In 1936, Wallenberg began working for a Dutch bank in Haifa, a city in present-day northern Israel. While living in Haifa, he heard firsthand accounts from German-Jewish refugees about the plight of Jews under Adolf Hitler (1889-1945), who became the chancellor of Germany in 1933 and whose anti-Semitic Nazi Party was in control of the country.
By the early 1940s, Wallenberg had taken a job with a Stockholm-based food-exporting company. Its owner, a Jew, could no longer safely travel through much of Europe, which by that time was under Nazi domain. Wallenberg replaced him on such trips and thus became acquainted with Budapest, the capital of Hungary. Mass Murders of Hungarian Jews: 1944 In January 1944, the United States established a War Refugee Board to set in motion efforts to rescue European Jews and other Nazi victims. That March, the Nazis occupied Hungary, which was home to the last sizeable Eastern and Central European Jewish population. The pro-Nazi Hungarian government supported Germany’s plan to obliterate all European Jews. Also in March, Adolf Eichmann (1906-1962), the Nazi official responsible for overseeing the extradition of Jews to death camps, was sent to Budapest by Hitler. Eichmann’s mission was to supervise the liquidation of all Hungarian Jews.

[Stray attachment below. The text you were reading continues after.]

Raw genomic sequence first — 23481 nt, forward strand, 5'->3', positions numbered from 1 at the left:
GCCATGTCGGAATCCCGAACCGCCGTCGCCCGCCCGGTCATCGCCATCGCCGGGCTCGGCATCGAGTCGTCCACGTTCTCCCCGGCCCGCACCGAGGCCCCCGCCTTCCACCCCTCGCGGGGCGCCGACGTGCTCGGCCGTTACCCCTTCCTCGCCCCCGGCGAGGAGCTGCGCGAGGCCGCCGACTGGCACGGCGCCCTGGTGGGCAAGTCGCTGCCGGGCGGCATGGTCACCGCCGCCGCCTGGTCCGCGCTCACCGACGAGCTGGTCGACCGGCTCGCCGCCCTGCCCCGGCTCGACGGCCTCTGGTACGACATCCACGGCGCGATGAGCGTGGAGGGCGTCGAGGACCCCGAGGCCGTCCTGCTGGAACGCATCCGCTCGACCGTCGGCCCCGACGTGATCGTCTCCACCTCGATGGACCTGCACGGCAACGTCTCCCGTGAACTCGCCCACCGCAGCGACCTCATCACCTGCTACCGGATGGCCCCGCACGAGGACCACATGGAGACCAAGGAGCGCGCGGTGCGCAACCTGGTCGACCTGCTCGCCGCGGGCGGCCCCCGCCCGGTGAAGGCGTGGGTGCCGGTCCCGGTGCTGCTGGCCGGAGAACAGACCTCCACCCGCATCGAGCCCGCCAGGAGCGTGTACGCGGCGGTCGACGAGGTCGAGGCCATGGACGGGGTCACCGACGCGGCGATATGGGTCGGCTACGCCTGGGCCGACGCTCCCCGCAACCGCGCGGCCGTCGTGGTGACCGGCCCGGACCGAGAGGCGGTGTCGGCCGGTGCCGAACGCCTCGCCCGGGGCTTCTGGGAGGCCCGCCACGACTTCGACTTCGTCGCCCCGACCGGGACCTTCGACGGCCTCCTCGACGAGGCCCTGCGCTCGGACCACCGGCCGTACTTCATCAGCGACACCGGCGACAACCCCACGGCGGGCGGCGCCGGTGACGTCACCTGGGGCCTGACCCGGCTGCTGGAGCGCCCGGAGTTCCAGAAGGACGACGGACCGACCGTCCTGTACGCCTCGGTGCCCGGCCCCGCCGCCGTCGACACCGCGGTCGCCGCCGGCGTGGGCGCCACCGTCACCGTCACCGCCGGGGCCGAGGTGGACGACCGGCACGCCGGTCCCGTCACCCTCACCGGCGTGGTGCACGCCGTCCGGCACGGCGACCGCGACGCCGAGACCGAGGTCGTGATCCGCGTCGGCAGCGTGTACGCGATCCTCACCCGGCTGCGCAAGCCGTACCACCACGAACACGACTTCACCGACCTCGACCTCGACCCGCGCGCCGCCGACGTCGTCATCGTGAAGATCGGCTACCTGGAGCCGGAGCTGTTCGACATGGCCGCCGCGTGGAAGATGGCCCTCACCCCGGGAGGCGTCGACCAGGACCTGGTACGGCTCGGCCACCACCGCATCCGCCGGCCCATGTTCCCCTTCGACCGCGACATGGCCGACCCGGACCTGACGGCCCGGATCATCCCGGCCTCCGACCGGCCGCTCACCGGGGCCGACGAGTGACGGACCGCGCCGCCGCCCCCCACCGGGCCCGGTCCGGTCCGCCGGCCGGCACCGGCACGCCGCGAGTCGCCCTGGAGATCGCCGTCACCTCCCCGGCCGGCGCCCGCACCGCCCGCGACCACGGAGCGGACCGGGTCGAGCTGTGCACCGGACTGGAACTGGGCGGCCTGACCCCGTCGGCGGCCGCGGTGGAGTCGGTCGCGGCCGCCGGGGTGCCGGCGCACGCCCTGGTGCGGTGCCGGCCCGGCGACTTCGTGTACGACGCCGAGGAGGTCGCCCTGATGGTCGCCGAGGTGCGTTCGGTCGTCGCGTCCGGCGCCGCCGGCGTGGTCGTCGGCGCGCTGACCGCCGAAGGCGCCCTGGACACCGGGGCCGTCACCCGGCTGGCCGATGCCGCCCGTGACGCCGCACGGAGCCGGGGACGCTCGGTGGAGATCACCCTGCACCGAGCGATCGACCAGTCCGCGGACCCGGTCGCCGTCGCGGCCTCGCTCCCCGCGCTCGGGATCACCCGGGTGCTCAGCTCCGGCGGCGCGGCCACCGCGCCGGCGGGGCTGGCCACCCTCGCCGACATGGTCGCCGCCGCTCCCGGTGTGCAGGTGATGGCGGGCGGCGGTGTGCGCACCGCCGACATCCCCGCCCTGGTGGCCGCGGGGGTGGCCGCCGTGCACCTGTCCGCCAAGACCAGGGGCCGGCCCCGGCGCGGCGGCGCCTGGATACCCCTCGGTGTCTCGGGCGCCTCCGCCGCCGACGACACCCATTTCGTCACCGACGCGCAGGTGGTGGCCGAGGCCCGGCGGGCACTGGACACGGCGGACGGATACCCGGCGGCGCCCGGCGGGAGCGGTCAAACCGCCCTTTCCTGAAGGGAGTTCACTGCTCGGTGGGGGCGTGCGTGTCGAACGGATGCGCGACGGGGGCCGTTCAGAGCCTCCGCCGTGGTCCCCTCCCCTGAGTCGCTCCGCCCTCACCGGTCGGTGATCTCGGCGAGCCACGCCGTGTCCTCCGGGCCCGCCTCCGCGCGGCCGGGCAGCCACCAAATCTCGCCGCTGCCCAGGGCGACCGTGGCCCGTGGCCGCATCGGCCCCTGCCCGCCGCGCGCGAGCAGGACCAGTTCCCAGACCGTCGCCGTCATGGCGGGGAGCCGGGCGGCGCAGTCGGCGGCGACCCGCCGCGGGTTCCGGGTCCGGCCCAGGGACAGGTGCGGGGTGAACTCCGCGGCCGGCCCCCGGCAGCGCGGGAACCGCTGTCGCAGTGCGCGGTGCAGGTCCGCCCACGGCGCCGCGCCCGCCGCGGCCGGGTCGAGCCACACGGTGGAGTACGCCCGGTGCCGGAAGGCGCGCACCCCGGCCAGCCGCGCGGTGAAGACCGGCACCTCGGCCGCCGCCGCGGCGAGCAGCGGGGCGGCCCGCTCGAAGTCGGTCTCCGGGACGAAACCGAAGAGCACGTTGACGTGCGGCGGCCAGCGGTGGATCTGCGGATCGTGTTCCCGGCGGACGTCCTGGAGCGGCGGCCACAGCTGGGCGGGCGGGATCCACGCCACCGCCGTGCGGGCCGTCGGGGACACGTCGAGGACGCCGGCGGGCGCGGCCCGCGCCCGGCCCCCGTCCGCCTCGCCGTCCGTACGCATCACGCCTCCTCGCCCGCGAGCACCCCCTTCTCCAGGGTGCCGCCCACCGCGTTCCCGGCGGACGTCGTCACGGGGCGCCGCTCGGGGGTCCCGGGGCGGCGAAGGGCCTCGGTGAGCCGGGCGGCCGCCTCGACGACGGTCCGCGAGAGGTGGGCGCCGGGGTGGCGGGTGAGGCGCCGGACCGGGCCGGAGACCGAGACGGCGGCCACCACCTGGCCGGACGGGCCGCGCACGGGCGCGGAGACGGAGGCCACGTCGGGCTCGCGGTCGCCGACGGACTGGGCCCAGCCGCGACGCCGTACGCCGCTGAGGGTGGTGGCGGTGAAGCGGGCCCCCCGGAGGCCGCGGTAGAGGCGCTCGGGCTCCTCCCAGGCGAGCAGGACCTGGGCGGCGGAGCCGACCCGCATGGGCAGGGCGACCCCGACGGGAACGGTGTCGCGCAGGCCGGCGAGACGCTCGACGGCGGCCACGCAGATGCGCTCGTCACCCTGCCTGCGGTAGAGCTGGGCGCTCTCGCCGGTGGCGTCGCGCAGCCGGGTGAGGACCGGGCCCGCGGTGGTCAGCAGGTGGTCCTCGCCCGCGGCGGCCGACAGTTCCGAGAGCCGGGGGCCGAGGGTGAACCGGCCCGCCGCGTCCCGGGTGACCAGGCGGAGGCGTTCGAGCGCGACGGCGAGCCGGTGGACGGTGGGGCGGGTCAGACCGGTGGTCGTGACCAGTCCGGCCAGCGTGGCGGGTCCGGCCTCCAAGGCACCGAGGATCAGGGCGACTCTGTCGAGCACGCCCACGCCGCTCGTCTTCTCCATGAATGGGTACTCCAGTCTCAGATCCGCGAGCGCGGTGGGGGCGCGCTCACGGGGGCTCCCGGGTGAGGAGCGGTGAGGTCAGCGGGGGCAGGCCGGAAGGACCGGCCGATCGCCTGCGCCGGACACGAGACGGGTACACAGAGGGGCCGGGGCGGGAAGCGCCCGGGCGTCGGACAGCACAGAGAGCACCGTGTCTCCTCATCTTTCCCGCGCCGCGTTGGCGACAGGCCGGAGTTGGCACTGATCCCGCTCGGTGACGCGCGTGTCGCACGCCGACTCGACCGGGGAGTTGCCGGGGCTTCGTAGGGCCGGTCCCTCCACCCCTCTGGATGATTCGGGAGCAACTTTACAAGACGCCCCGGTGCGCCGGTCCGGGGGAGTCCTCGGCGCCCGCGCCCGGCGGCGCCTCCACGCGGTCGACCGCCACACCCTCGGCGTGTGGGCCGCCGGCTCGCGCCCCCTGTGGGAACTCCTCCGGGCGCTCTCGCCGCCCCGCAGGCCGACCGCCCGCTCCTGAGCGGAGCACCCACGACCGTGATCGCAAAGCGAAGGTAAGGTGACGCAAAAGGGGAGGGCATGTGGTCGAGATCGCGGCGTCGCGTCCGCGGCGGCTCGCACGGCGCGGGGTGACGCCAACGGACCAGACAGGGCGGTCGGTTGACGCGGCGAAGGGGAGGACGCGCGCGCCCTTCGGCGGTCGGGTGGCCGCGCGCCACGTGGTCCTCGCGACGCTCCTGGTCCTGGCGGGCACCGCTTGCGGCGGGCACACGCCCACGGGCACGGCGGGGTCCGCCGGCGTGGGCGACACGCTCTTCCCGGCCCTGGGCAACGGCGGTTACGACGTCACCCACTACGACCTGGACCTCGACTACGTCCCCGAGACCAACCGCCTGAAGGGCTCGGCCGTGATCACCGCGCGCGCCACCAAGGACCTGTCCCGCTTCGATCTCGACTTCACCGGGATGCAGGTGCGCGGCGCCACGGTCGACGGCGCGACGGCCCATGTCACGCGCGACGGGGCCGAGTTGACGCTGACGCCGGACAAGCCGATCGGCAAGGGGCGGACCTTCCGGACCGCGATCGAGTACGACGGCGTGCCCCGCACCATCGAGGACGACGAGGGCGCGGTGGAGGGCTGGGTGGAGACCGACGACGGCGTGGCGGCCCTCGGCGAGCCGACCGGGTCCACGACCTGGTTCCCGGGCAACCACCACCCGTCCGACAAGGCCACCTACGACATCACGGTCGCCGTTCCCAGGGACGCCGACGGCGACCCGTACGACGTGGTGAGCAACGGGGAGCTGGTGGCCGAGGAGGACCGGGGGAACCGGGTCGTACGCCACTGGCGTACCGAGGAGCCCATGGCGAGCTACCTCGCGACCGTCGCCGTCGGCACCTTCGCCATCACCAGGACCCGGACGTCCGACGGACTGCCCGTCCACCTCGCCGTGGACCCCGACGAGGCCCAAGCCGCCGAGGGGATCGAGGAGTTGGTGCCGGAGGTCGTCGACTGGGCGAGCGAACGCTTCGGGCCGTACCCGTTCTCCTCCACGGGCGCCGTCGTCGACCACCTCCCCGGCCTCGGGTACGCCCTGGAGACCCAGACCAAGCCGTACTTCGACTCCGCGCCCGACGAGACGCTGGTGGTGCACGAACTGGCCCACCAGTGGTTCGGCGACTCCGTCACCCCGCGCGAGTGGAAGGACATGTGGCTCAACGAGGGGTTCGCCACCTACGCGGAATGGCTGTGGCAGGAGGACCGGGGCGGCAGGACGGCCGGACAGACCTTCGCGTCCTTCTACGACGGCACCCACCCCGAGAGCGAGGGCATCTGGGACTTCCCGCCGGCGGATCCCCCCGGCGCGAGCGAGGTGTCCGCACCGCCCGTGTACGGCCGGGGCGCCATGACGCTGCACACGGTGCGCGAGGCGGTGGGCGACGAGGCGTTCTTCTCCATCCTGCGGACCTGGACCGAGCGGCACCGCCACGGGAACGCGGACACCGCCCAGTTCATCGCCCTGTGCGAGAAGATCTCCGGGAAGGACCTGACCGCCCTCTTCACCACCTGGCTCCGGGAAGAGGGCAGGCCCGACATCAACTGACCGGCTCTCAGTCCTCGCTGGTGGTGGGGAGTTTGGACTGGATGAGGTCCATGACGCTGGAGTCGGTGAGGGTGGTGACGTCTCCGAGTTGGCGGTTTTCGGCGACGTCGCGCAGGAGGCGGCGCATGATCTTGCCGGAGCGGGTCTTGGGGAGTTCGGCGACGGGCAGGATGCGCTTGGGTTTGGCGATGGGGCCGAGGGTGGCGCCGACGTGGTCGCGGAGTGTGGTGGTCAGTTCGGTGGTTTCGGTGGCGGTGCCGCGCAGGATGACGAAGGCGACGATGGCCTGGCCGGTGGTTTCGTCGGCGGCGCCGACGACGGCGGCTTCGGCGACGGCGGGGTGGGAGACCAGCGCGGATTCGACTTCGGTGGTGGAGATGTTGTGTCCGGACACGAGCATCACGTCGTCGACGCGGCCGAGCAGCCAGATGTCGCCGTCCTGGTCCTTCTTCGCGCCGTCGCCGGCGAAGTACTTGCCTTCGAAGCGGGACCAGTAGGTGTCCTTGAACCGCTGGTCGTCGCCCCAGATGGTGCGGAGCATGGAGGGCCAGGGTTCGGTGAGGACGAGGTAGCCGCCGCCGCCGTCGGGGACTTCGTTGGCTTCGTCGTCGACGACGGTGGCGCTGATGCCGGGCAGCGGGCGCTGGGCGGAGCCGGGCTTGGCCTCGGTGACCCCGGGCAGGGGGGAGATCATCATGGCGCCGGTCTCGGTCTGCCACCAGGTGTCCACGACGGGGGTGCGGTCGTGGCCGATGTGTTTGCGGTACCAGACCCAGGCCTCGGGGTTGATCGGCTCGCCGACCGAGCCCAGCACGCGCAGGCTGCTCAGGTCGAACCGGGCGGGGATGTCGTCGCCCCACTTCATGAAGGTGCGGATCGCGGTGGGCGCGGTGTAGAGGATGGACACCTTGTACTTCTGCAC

By the summer, the Nazis had detained approximately 400,000 Hungarian Jews and dispatched them via deportation trains to the Auschwitz-Birkenau death camps (located in Poland, which was then occupied by Germany), where they were exterminated. An additional 200,000 were in Budapest, where they resided in ghettos and awaited their fate. Meanwhile, the War Refugee Board requested that Sweden, which had stayed neutral during the war, send a special envoy to Budapest to spearhead a rescue effort. Wallenberg was selected to be that envoy. He was an ideal choice, as he was sympathetic to the plight of European Jews, could speak Hungarian and German and was familiar with Budapest.